“As fossil fuel valuations have tanked and there's been a collapse in the valuation of utility companies focussed on fossil fuels, investors have suddenly sat up and said, ‘Oh, I thought this was an ESG issue, but it's really an investment issue'” – Mark Campanale
Arguably the boldest move, though, came at the end of last year, when Sweden’s €39bn state pension fund AP2 (also known as Andra AP-fonden) revealed it had effectively divested the entire energy sector – around 250 companies – from its global corporate bonds and equities portfolios. That decision, which included substantial exclusions around coal, oil and gas, brought AP2’s bonds and equities into alignment with the EU’s recently defined and ambitious Paris-aligned Benchmarks.
Paris-alignment clearly has big implications for investors when it comes to their fossil fuel holdings, and new research from HSBC suggests this is even greater for net-zero pledges. The global bank’s independent research house states that any financial institution with net-zero aspirations will find it “difficult” to “justify” holding bonds from oil & gas issuers. As of December, 30 institutions representing $9trn in assets have made a 2050 net zero commitment. Could these pledges drive a wave of divestment?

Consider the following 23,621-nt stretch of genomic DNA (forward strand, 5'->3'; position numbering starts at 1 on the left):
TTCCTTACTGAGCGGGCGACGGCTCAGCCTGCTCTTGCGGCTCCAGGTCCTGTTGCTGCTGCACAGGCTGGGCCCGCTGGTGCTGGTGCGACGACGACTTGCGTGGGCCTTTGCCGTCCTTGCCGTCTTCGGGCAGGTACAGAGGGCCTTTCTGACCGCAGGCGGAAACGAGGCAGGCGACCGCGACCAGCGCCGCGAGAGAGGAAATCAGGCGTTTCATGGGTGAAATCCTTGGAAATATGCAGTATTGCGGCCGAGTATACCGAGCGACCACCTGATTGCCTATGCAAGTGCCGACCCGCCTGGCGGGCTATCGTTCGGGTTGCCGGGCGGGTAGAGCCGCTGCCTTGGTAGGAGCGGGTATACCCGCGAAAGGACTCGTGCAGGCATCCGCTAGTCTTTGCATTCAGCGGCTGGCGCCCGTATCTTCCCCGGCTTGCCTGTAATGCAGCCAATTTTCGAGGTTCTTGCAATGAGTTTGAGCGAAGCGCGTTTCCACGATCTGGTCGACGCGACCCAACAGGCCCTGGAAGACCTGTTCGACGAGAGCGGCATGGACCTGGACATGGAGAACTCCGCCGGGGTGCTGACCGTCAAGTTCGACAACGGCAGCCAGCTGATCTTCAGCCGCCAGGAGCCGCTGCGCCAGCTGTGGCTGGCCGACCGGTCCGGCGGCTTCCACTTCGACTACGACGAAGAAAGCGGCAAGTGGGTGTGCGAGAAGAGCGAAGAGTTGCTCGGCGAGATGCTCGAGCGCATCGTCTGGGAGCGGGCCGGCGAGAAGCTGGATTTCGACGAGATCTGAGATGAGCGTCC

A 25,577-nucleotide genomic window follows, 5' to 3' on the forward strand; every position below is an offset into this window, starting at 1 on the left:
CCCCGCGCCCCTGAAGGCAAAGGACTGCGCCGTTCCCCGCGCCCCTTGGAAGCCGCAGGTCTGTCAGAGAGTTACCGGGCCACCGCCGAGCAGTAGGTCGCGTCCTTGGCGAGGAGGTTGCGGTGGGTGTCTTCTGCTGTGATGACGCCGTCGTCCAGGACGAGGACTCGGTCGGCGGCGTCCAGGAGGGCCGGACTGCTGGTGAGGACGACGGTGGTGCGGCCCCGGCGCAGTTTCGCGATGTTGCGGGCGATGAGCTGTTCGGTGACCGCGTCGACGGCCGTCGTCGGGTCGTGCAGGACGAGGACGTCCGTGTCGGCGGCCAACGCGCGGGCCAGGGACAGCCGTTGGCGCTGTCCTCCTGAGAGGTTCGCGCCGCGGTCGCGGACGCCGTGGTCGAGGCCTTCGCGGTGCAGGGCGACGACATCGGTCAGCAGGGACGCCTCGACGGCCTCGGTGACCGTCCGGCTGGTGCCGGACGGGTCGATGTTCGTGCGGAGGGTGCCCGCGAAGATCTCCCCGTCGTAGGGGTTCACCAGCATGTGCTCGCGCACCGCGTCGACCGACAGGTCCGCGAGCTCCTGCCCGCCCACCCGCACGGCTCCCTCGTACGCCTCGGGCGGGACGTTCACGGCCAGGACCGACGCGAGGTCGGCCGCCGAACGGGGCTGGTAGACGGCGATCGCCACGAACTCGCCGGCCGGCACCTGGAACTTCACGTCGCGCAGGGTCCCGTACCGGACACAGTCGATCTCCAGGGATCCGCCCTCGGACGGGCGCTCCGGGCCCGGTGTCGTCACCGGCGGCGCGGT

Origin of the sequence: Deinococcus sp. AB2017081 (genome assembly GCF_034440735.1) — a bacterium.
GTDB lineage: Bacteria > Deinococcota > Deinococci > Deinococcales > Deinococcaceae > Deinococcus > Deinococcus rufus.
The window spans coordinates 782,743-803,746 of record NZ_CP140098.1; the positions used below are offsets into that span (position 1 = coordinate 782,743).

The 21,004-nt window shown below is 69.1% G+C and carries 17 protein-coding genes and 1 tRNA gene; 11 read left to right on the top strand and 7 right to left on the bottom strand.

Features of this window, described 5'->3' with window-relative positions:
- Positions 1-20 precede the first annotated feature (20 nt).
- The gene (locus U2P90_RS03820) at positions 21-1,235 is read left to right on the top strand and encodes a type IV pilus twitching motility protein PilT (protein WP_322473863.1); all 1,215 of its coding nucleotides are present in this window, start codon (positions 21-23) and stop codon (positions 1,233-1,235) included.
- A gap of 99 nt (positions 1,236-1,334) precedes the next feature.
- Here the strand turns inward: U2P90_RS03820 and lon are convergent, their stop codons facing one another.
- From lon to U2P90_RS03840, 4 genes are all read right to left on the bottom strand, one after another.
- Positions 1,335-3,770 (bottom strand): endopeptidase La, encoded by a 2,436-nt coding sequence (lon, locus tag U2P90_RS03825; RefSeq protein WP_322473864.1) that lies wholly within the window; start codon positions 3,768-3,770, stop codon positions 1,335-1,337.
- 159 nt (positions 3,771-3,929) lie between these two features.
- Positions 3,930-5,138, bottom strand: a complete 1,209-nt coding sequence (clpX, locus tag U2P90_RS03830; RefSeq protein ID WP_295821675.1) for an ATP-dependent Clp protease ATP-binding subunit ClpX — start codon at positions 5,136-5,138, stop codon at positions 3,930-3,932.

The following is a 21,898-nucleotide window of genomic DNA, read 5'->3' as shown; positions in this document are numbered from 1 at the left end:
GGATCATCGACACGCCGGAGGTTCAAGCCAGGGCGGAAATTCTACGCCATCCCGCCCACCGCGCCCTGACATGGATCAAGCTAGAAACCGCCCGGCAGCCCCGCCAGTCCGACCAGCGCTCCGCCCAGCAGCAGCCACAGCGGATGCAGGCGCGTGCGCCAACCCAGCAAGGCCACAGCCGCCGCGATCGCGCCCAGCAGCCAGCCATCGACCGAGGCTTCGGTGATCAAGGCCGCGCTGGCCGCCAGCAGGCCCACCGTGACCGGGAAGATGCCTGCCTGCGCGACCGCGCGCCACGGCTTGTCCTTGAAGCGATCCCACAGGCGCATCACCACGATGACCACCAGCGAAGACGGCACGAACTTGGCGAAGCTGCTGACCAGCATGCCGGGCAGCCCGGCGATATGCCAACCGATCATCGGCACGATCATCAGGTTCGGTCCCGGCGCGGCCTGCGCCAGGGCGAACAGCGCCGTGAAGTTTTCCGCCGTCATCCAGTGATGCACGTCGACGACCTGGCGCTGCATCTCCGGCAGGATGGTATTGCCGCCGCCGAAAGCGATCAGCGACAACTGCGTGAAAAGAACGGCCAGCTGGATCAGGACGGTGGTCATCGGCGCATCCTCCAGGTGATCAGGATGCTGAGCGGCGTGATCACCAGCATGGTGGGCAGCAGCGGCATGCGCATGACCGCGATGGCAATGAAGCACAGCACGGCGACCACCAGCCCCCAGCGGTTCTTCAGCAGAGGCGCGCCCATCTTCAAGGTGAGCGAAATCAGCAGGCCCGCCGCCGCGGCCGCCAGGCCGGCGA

Mark Campanale, Founder of influential non-profit Carbon Tracker tells RI that “a lot of what is being called divestment is actually people coming to a rational investment decision based on prices and signals from the market”. The market, he says, “no longer believes in the fossil fuel growth story”.
“As fossil fuel valuations have tanked and there's been a collapse in the valuation of utility companies focussed on fossil fuels, investors have suddenly sat up and said, ‘Oh, I thought this was an ESG issue, but it's really an investment issue',” he tells RI, adding that it’s also spurred on by the “extraordinary crescendo in the prices of clean energy stocks”.